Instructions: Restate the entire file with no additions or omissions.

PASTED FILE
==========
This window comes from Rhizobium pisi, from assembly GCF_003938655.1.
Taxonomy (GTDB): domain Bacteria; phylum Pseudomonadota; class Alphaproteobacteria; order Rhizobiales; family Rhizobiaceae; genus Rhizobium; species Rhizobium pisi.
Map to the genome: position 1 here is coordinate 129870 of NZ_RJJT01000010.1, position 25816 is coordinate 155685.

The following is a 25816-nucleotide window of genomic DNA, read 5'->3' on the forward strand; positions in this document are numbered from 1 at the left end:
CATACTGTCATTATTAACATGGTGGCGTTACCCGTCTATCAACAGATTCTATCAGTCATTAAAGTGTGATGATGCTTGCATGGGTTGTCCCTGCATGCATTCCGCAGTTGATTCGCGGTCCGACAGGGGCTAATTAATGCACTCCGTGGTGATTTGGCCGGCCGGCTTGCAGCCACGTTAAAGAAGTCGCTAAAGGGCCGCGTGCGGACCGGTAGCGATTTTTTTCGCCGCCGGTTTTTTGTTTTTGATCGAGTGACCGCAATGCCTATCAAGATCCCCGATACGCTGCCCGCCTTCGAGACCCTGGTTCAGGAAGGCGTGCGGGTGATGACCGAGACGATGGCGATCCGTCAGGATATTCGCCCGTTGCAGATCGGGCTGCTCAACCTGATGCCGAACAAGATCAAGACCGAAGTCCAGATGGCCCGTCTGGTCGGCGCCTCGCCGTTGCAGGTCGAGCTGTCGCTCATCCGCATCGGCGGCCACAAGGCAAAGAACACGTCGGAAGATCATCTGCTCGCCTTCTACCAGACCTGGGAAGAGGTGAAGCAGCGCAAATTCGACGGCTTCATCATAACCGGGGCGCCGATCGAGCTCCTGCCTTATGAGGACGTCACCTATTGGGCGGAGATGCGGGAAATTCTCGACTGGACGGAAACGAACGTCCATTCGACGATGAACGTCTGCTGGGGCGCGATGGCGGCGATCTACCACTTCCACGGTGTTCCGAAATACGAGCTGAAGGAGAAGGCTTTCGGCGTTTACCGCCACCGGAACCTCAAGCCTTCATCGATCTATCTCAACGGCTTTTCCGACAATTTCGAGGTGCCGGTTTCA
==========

This window comes from Rhizobium pisi, from assembly GCF_003938655.1.
Taxonomy (GTDB): domain Bacteria; phylum Pseudomonadota; class Alphaproteobacteria; order Rhizobiales; family Rhizobiaceae; genus Rhizobium; species Rhizobium pisi.
Map to the genome: position 1 here is coordinate 129870 of NZ_RJJT01000010.1, position 25816 is coordinate 155685.

The following is a 25816-nucleotide window of genomic DNA, read 5'->3' on the forward strand; positions in this document are numbered from 1 at the left end:
CATACTGTCATTATTAACATGGTGGCGTTACCCGTCTATCAACAGATTCTATCAGTCATTAAAGTGTGATGATGCTTGCATGGGTTGTCCCTGCATGCATTCCGCAGTTGATTCGCGGTCCGACAGGGGCTAATTAATGCACTCCGTGGTGATTTGGCCGGCCGGCTTGCAGCCACGTTAAAGAAGTCGCTAAAGGGCCGCGTGCGGACCGGTAGCGATTTTTTTCGCCGCCGGTTTTTTGTTTTTGATCGAGTGACCGCAATGCCTATCAAGATCCCCGATACGCTGCCCGCCTTCGAGACCCTGGTTCAGGAAGGCGTGCGGGTGATGACCGAGACGATGGCGATCCGTCAGGATATTCGCCCGTTGCAGATCGGGCTGCTCAACCTGATGCCGAACAAGATCAAGACCGAAGTCCAGATGGCCCGTCTGGTCGGCGCCTCGCCGTTGCAGGTCGAGCTGTCGCTCATCCGCATCGGCGGCCACAAGGCAAAGAACACGTCGGAAGATCATCTGCTCGCCTTCTACCAGACCTGGGAAGAGGTGAAGCAGCGCAAATTCGACGGCTTCATCATAACCGGGGCGCCGATCGAGCTCCTGCCTTATGAGGACGTCACCTATTGGGCGGAGATGCGGGAAATTCTCGACTGGACGGAAACGAACGTCCATTCGACGATGAACGTCTGCTGGGGCGCGATGGCGGCGATCTACCACTTCCACGGTGTTCCGAAATACGAGCTGAAGGAGAAGGCTTTCGGCGTTTACCGCCACCGGAACCTCAAGCCTTCATCGATCTATCTCAACGGCTTTTCCGACAATTTCGAGGTGCCGGTTTCA